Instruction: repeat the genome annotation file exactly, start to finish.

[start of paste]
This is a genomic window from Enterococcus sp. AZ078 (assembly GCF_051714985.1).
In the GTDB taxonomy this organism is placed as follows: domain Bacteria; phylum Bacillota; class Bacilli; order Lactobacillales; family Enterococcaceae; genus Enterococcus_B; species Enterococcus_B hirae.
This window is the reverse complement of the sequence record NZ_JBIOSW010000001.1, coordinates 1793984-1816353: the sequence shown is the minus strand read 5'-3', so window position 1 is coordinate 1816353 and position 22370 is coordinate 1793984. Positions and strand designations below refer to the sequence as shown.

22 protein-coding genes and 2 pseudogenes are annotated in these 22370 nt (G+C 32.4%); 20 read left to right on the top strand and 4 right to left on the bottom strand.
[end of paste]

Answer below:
This is a genomic window from Enterococcus sp. AZ078 (assembly GCF_051714985.1).
In the GTDB taxonomy this organism is placed as follows: domain Bacteria; phylum Bacillota; class Bacilli; order Lactobacillales; family Enterococcaceae; genus Enterococcus_B; species Enterococcus_B hirae.
This window is the reverse complement of the sequence record NZ_JBIOSW010000001.1, coordinates 1793984-1816353: the sequence shown is the minus strand read 5'-3', so window position 1 is coordinate 1816353 and position 22370 is coordinate 1793984. Positions and strand designations below refer to the sequence as shown.

22 protein-coding genes and 2 pseudogenes are annotated in these 22370 nt (G+C 32.4%); 20 read left to right on the top strand and 4 right to left on the bottom strand.